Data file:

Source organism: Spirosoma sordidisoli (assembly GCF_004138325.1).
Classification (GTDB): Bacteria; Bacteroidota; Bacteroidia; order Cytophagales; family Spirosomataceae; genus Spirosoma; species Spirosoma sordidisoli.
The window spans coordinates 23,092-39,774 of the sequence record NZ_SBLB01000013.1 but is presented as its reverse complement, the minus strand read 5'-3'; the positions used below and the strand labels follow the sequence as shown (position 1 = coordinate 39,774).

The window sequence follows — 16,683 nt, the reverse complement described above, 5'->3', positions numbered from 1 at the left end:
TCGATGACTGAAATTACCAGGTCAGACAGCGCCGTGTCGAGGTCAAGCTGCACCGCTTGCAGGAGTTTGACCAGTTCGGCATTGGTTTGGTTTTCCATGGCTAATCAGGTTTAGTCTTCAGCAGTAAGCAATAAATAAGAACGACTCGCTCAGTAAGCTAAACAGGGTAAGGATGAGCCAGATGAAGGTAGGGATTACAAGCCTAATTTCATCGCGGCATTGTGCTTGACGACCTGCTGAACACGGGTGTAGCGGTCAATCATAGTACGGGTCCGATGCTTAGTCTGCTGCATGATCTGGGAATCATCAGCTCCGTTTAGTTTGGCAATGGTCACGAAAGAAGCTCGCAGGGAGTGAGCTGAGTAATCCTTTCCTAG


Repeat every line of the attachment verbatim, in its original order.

Source organism: Spirosoma sordidisoli (assembly GCF_004138325.1).
Classification (GTDB): Bacteria; Bacteroidota; Bacteroidia; order Cytophagales; family Spirosomataceae; genus Spirosoma; species Spirosoma sordidisoli.
The window spans coordinates 23,092-39,774 of the sequence record NZ_SBLB01000013.1 but is presented as its reverse complement, the minus strand read 5'-3'; the positions used below and the strand labels follow the sequence as shown (position 1 = coordinate 39,774).

The window sequence follows — 16,683 nt, the reverse complement described above, 5'->3', positions numbered from 1 at the left end:
TCGATGACTGAAATTACCAGGTCAGACAGCGCCGTGTCGAGGTCAAGCTGCACCGCTTGCAGGAGTTTGACCAGTTCGGCATTGGTTTGGTTTTCCATGGCTAATCAGGTTTAGTCTTCAGCAGTAAGCAATAAATAAGAACGACTCGCTCAGTAAGCTAAACAGGGTAAGGATGAGCCAGATGAAGGTAGGGATTACAAGCCTAATTTCATCGCGGCATTGTGCTTGACGACCTGCTGAACACGGGTGTAGCGGTCAATCATAGTACGGGTCCGATGCTTAGTCTGCTGCATGATCTGGGAATCATCAGCTCCGTTTAGTTTGGCAATGGTCACGAAAGAAGCTCGCAGGGAGTGAGCTGAGTAATCCTTTCCTAG